The death of Glee actor Cory Monteith is shedding light on what is said to be a growing problem, a new generation of young affluent heroin users. A recent study finds heroin to be the drug of choice for an increasing number of youngsters. The beautiful young lady I spoke with could easily be the fresh young face for a famous make-up line. Instead, she's the poster child for heroin addiction, a habit she's been trying to break for years. "I get a lot of body aches and the chills when I'm trying to quit. Most of the time the only thing that's running through my mind is my next fix," says 22-year-old Andrea.
Andrea has scabs covering much of her body because heroin makes you itch. So she often excessively digs into her skin. "Until I bleed. Until I bleed," she explains as she pulls up her pant legs and shows marks all over her ankles. The 22-year-old has been trying to get off of heroin for two years. "Heroin has ruined my life. It's ruined everything I've ever had," says Andrea. She was only 19-years-old when she first tried heroin, an extremely potent and addictive opiate. "You can die from one shot. It's very scary. It's very scary. I talked to my mom about that last night. I have the most loving mother in the world. Even when I was in jail she was like I'm so glad you're here because now I know you're alive," she says through tears.
The last time Andrea got high? Just yesterday in the parking lot at Riverside Hospital before she checked in. "A part of me hopes that I die. A part of me wants to get through this" explains Andrea.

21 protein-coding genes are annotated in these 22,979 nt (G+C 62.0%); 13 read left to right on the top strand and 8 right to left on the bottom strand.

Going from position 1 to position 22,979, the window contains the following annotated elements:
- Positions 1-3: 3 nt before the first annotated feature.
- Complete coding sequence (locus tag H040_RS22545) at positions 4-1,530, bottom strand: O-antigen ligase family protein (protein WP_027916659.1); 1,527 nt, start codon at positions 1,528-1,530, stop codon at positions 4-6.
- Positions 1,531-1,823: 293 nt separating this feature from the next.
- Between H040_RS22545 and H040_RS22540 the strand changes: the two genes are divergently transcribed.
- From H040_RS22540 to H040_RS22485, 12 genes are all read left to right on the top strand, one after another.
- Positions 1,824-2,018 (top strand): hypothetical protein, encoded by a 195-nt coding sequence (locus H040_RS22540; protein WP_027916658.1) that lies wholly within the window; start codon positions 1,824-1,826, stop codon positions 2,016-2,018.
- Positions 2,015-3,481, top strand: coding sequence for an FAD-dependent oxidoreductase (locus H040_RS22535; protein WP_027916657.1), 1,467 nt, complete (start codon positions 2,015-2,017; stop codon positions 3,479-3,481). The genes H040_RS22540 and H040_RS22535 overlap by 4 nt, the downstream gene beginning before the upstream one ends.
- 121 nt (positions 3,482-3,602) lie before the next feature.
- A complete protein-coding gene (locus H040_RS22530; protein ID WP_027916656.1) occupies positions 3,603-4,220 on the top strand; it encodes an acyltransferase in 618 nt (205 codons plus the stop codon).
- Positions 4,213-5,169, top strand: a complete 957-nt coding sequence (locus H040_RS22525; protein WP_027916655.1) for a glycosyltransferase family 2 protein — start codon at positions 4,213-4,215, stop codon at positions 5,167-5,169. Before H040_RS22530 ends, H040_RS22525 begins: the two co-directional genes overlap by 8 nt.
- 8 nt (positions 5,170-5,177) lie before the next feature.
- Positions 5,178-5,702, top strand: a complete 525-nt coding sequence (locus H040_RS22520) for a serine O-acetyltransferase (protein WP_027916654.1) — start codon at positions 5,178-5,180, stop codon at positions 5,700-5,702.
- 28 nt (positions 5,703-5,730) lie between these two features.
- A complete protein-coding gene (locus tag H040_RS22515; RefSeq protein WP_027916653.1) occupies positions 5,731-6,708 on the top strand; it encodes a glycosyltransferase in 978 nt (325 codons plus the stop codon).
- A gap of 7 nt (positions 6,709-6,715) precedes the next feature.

This is Andrea's seventh trip to drug rehabilitation and her first time here. Dr. Edward Patten is the Director of Detox at Riverside. Dr. Patten says it's so difficult to get off of heroin because addicts actually get sick with nausea, vomiting, chills and much more with withdrawal symptoms. "The major one is your bones ache, every bone in your body. In the old days they would lock you up in a room and an individual would kick their legs trying to get cramps and spasms out, hence the name kicking the habit," Dr. Patten explains.
The doctor says he wants addicts to know help is available. According to the Substance Abuse and Mental Health Services Administration there's been an eighty percent increase in teens using heroin since 2002. Dr. Patten says his young patients say they try the drug because it's more expensive than crack so they erroneously believe it's "higher class" but he stresses there isn't anything classy about being strung out on any drug. Dr. Patten says Riverside Hospital's rehab program is state funded so rehabilitation is available for people who can't pay for the treatment.
As for Andrea, she says she wishes she could turn back the hands and save herself a lot of hurt and pain by choosing to stay far away from heroin. "I regret it all. I wish I could take it back".